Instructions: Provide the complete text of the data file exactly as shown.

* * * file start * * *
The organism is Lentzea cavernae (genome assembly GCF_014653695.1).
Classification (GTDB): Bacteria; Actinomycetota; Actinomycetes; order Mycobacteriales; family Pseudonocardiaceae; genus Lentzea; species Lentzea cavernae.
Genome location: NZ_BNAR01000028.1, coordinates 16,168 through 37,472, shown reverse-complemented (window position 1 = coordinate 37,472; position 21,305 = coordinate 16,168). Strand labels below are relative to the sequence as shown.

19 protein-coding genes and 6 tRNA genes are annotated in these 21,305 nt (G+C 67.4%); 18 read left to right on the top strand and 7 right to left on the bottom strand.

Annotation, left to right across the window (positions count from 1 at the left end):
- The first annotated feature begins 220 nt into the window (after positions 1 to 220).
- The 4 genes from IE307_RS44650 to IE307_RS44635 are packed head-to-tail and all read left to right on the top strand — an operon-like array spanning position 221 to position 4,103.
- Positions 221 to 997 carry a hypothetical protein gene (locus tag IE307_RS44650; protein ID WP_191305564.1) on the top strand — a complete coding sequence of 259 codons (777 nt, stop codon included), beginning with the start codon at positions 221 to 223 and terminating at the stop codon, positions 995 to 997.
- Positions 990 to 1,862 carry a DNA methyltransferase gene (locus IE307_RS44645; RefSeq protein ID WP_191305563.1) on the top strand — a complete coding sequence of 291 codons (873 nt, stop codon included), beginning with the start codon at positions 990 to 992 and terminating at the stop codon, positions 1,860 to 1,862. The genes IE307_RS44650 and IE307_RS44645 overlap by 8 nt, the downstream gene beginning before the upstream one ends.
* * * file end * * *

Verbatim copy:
The organism is Lentzea cavernae (genome assembly GCF_014653695.1).
Classification (GTDB): Bacteria; Actinomycetota; Actinomycetes; order Mycobacteriales; family Pseudonocardiaceae; genus Lentzea; species Lentzea cavernae.
Genome location: NZ_BNAR01000028.1, coordinates 16,168 through 37,472, shown reverse-complemented (window position 1 = coordinate 37,472; position 21,305 = coordinate 16,168). Strand labels below are relative to the sequence as shown.

19 protein-coding genes and 6 tRNA genes are annotated in these 21,305 nt (G+C 67.4%); 18 read left to right on the top strand and 7 right to left on the bottom strand.

Annotation, left to right across the window (positions count from 1 at the left end):
- The first annotated feature begins 220 nt into the window (after positions 1 to 220).
- The 4 genes from IE307_RS44650 to IE307_RS44635 are packed head-to-tail and all read left to right on the top strand — an operon-like array spanning position 221 to position 4,103.
- Positions 221 to 997 carry a hypothetical protein gene (locus tag IE307_RS44650; protein ID WP_191305564.1) on the top strand — a complete coding sequence of 259 codons (777 nt, stop codon included), beginning with the start codon at positions 221 to 223 and terminating at the stop codon, positions 995 to 997.
- Positions 990 to 1,862 carry a DNA methyltransferase gene (locus IE307_RS44645; RefSeq protein ID WP_191305563.1) on the top strand — a complete coding sequence of 291 codons (873 nt, stop codon included), beginning with the start codon at positions 990 to 992 and terminating at the stop codon, positions 1,860 to 1,862. The genes IE307_RS44650 and IE307_RS44645 overlap by 8 nt, the downstream gene beginning before the upstream one ends.